How have you ever been rejected in your past? Have you given your heart fully to someone, only to have that door slam right in your face? Have you trusted that one good friend to stick with you through thick and thin only to get stuck with the feeling that you're not good enough? Have you tried to please someone you loved with all your heart only to hear things like, "I don't care", or "You didn't do it right" or "I could do better"? 
Are you not pretty enough? 
Are you too thin?
Are you too fat?
Are you not talented enough? 
Have you been thrown away, discarded, passed over or kicked to the curb? 
Are you defective

Friends, I'm here to tell you that rejection, and all the hurt and pain that come from it, are NOT FROM GOD. God does not make rejects. He does not make defects. He is LOVE. He loves you and He made you just the way you are for a purpose. God commands us to love, but in reality He does allow those doors to close on us so that we may come to know His true, never-ending, unfailing love. He is sovereign. If He lets it happen, then there will be something good that will come of it. You can be sure! In this I also have first hand experience!

We must allow God to clear away the fog of mistrust, the feelings of fear, the crippling effects that rejection leaves us with. If we allow Him to take the pain that so heavily bogs down our hearts and minds, he will show you a better way to love others. 

Rejection can change the outlook of every single relationship we ever attempt to get involved with if we are dragging around this load of baggage from our past failures. Satan desires nothing more than for us to destroy ourselves, and this is how he goes about his plan. He has a will for us, and simply put, it is for us to live in constant fear. 

Let's begin to look at this with clearer vision. We love others because Christ loved us first. He didn't wait for us to accept him - HE took the first step. Guess what happened? He was rejected by his own. No, I didn't say his enemies rejected him, we already knew that, but his own people rejected him. This happens to us too. Jesus Christ was also rejected by you, and by me. How painful that must be for Him. 

If we begin to love others as God has instructed us to do - to love selflessly, without letting anything else get in the way like fear, mistrust, and pride, then the only thing people can reject is God IN us. And that, my friends, is for God to take into account. Let me say it again, It's not YOU that others may reject, it is God IN you.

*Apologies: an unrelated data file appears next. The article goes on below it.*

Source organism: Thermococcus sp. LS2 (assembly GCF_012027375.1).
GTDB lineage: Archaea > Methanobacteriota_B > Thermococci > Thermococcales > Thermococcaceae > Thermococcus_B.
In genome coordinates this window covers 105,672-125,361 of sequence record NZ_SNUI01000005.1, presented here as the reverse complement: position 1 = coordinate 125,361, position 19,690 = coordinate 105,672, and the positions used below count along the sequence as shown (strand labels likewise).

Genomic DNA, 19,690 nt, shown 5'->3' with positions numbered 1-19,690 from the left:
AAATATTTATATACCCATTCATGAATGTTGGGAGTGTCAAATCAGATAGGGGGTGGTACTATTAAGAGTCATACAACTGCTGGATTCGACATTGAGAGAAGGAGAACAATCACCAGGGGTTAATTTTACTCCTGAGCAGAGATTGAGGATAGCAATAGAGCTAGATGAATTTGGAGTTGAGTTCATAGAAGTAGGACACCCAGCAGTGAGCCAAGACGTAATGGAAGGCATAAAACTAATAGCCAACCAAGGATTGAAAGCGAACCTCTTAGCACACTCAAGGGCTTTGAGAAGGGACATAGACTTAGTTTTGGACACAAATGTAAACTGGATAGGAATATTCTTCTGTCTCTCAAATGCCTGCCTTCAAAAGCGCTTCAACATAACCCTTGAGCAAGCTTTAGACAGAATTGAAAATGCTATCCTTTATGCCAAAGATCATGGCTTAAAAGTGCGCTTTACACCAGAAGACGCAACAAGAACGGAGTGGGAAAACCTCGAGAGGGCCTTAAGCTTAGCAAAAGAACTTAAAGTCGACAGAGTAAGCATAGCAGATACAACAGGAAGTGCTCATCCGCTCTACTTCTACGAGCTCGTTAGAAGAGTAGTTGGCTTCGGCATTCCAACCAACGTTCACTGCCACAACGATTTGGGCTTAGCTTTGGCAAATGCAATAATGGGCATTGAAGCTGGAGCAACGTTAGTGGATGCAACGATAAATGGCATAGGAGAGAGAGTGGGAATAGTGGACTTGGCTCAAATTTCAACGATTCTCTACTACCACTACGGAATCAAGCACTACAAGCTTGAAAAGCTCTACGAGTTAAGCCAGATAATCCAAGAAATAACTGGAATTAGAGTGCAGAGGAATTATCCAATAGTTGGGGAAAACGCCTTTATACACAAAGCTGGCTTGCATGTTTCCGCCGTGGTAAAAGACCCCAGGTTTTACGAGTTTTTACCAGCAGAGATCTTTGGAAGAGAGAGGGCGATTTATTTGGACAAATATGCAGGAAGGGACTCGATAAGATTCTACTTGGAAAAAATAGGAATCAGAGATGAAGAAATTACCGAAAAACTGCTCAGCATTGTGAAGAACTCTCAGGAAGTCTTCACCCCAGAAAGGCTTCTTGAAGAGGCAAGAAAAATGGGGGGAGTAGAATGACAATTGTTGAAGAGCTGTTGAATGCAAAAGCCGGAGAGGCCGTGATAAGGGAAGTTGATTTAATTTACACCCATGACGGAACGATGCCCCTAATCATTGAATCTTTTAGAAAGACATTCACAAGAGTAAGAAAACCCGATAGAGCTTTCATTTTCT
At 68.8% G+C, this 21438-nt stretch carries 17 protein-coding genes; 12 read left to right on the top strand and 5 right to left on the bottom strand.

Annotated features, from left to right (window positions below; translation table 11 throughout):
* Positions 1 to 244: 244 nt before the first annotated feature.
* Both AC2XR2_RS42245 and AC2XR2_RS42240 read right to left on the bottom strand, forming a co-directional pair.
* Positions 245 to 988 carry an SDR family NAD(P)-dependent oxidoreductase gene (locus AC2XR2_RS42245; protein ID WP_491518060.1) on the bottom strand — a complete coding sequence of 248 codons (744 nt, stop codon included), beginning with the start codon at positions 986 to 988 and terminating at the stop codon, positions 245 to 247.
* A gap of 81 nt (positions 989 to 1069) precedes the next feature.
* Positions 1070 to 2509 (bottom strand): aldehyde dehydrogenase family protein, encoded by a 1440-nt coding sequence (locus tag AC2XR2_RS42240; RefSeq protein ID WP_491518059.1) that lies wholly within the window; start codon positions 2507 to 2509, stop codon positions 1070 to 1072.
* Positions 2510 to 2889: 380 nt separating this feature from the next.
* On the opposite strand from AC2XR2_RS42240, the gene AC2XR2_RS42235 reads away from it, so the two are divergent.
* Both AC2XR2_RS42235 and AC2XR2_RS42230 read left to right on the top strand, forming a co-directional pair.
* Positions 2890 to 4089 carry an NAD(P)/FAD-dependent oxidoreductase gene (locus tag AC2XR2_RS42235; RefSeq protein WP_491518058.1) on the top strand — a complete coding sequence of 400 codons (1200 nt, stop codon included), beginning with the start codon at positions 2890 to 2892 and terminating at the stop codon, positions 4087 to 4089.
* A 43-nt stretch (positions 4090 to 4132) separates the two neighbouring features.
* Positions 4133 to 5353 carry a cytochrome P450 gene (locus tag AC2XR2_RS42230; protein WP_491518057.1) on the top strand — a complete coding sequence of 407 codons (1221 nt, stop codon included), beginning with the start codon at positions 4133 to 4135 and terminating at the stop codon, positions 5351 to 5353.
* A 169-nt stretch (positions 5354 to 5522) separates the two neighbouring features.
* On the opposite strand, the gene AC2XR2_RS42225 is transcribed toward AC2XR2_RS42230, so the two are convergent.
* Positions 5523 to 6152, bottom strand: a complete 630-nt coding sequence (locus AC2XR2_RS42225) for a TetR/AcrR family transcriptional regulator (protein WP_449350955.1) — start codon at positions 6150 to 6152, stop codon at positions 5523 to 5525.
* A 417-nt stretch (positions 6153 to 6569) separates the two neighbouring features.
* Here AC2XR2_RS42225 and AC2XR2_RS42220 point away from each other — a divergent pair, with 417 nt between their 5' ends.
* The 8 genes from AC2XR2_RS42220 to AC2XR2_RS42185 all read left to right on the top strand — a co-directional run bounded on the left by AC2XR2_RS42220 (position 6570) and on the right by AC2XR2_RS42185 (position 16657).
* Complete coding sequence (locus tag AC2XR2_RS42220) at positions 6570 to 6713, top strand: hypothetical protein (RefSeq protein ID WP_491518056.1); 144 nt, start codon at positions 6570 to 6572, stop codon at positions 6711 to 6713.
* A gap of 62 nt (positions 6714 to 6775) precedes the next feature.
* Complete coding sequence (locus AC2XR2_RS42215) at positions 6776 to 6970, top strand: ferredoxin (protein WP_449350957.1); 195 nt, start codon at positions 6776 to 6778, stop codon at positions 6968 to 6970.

We'll be known as Christ's disciples by our love towards one another. Being rejected for that is very much an occasion to rejoice. 

1 John 3:20 states that God is greater than our hearts. How cool is that? Our big ol' sappy, sorry hearts. Sometimes they feel like they are carrying the weight of the world, but that's nothing compared to our God. He is so much bigger than our hearts. What a wonderful thought! Even the most devastating, most painful, most terrible rejection we could ever face - is covered completely by the love of our Heavenly Father. He is greater than our hearts. 

Loving others is a choice to obey. Living in fear of rejection is a choice to turn away from the gifts our Lord has given to us. It's the opposite of doing the will of God. Give your pain over to the Father, allow Him to heal you, to wash away your sad feelings and to change the pictures of the past into the new story of your future. 

Love never fails.

*Many of these thoughts were gained through the series I'm studying through by Beth Moore: Living Beyond Yourself. I highly recommend it if you have an extra seven to twelve hours a week you're willing to specifically devote to working through where the scriptures and text may lead you.


Beth E. said...

This is an awesome post, Alexis! I've definitely had my fair share of feeling rejected. I dealt with an inferiority complex most of my life, only recently allowing myself to LOVE myself just as I am.

Resting in the knowledge that God loves me, no matter what!


rinkjustice said...

I designed a game called Rejection Therapy back in 2009 to encourage myself to get out of my comfort zone more. It was amazingly effective and enlightening (for as long as I did it).

If anyone wants to try it, it's here:

purplemoose said...

Yes, oh yes. . . very good post, i don't know where to start. The expansion of defining "rejection" to include "criticize, ignore, or feel judged" is great. . . and does leave one feeling vacant!! profound.